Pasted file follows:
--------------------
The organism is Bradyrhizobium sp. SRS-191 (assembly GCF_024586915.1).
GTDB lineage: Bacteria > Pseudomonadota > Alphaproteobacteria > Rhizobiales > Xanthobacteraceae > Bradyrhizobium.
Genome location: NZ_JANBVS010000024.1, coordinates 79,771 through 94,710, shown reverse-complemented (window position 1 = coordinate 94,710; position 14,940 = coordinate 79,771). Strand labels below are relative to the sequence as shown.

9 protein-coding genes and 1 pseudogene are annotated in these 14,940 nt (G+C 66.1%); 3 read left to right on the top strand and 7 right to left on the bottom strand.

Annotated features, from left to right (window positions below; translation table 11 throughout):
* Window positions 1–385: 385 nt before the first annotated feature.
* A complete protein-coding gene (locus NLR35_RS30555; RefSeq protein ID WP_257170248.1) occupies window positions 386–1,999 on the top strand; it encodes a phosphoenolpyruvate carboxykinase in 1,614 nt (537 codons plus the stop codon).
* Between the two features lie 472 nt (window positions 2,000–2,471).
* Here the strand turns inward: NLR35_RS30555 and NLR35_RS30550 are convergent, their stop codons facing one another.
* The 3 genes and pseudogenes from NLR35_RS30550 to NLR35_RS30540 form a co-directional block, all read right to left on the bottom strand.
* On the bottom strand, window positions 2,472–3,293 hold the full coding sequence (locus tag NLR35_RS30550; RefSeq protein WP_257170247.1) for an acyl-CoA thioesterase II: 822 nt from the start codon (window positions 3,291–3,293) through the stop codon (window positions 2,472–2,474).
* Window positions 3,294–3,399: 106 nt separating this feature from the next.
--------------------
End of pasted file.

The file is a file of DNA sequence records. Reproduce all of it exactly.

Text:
The organism is Bradyrhizobium sp. SRS-191 (assembly GCF_024586915.1).
GTDB lineage: Bacteria > Pseudomonadota > Alphaproteobacteria > Rhizobiales > Xanthobacteraceae > Bradyrhizobium.
Genome location: NZ_JANBVS010000024.1, coordinates 79,771 through 94,710, shown reverse-complemented (window position 1 = coordinate 94,710; position 14,940 = coordinate 79,771). Strand labels below are relative to the sequence as shown.

9 protein-coding genes and 1 pseudogene are annotated in these 14,940 nt (G+C 66.1%); 3 read left to right on the top strand and 7 right to left on the bottom strand.

Annotated features, from left to right (window positions below; translation table 11 throughout):
* Window positions 1–385: 385 nt before the first annotated feature.
* A complete protein-coding gene (locus NLR35_RS30555; RefSeq protein ID WP_257170248.1) occupies window positions 386–1,999 on the top strand; it encodes a phosphoenolpyruvate carboxykinase in 1,614 nt (537 codons plus the stop codon).
* Between the two features lie 472 nt (window positions 2,000–2,471).
* Here the strand turns inward: NLR35_RS30555 and NLR35_RS30550 are convergent, their stop codons facing one another.
* The 3 genes and pseudogenes from NLR35_RS30550 to NLR35_RS30540 form a co-directional block, all read right to left on the bottom strand.
* On the bottom strand, window positions 2,472–3,293 hold the full coding sequence (locus tag NLR35_RS30550; RefSeq protein WP_257170247.1) for an acyl-CoA thioesterase II: 822 nt from the start codon (window positions 3,291–3,293) through the stop codon (window positions 2,472–2,474).
* Window positions 3,294–3,399: 106 nt separating this feature from the next.